Friday, March 4, 2022

I think it's hard

to know what to write in these days. The news is bleak and it is easy to feel small and lost and guilty for continuing to live your life. And the worry-worry-worry of what might happen next keeps building. 

You already know this, but it is okay to feel all of those things and still get up to make the dinner, go to work, complain about towels left on the floor, feed the pets, tend the garden, buy the groceries, change the bed sheets. 

You already know this, but it is okay not to have a hot take on what's happening, or to be absolutely up to the minute on the evolution of dictators, or to have single-handedly arranged a donations drive and hired the van and driven it across borders. It is okay to not know how to respond to yet another news story, it is okay to feel overwhelmed. 

You already know this, but it is okay to make plans to meet with friends next week or for holidays next month or only for the next day because that's as far ahead as you can see right now, beyond that seems too black and menacing for plans. 

You can feel compassion and anger and fear about what is happening, whilst at the same time be consumed by the minutiae of your life, the thousands of ways your days play out. The threads that run through your life like a mycorrhizal network, connecting you to the ones you love. This network that you have created, carefully tended and that nourishes your life.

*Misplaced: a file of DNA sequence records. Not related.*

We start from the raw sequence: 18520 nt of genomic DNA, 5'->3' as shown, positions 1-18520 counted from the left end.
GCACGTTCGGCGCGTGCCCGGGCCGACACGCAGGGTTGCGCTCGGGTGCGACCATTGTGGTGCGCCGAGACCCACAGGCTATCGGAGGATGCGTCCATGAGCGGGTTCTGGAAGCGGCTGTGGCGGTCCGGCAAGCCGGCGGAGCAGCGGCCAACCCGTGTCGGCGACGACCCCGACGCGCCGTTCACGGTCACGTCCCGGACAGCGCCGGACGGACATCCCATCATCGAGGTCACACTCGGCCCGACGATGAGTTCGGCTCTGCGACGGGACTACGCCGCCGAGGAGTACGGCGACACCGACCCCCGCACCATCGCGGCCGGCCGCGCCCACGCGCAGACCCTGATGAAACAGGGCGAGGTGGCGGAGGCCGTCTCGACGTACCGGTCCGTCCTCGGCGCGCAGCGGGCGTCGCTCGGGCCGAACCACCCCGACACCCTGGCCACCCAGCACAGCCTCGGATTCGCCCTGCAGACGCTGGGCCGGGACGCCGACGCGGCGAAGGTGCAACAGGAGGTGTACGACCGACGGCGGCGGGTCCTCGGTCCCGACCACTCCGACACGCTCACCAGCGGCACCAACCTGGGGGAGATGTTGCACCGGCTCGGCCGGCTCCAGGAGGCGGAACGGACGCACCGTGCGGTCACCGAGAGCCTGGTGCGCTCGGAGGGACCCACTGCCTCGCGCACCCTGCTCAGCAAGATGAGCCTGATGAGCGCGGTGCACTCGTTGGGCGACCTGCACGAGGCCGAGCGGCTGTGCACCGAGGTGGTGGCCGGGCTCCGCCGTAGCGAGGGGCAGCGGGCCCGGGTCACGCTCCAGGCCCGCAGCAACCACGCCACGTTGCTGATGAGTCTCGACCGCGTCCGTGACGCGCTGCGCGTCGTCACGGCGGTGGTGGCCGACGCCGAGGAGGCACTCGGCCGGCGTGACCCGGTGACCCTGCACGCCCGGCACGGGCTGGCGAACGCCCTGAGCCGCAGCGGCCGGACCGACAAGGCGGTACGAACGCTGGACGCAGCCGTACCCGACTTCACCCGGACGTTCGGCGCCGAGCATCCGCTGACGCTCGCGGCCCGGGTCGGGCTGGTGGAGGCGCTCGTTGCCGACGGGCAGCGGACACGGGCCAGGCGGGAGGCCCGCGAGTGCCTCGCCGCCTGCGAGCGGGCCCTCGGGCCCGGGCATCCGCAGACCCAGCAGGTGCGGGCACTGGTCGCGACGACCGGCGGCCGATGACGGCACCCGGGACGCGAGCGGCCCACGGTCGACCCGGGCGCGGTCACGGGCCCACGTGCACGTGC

There is space inside you for all of that. That is what makes this giant experiment called humanity what it is. 

Things I will do while I can still do them:

  • cook, eat, repeat
  • read, sleep, repeat
  • support N and the Kid
  • meet up with friends
  • make bunting for the wedding
  • plan a trip to see more friends
  • choose my news sources wisely
  • tend the allotment
  • decorate the Retreat
  • write, work, repeat
  • fret, worry, feel guilty, repeat
  • donate, donate, donate
"I am washing my face before bed
while a country is on fire. 

It feels dumb to wash my face and 
dumb not to. 

Someone has always clinked a
cocktail glass in one hemisphere as
someone loses a home in another, 
while someone falls in love in the 
same apartment building where
someone grieves. The fact that 
suffering, mundanity and beauty
coincide is unbearable and 
remarkable."
Mari Andrew

4 comments:

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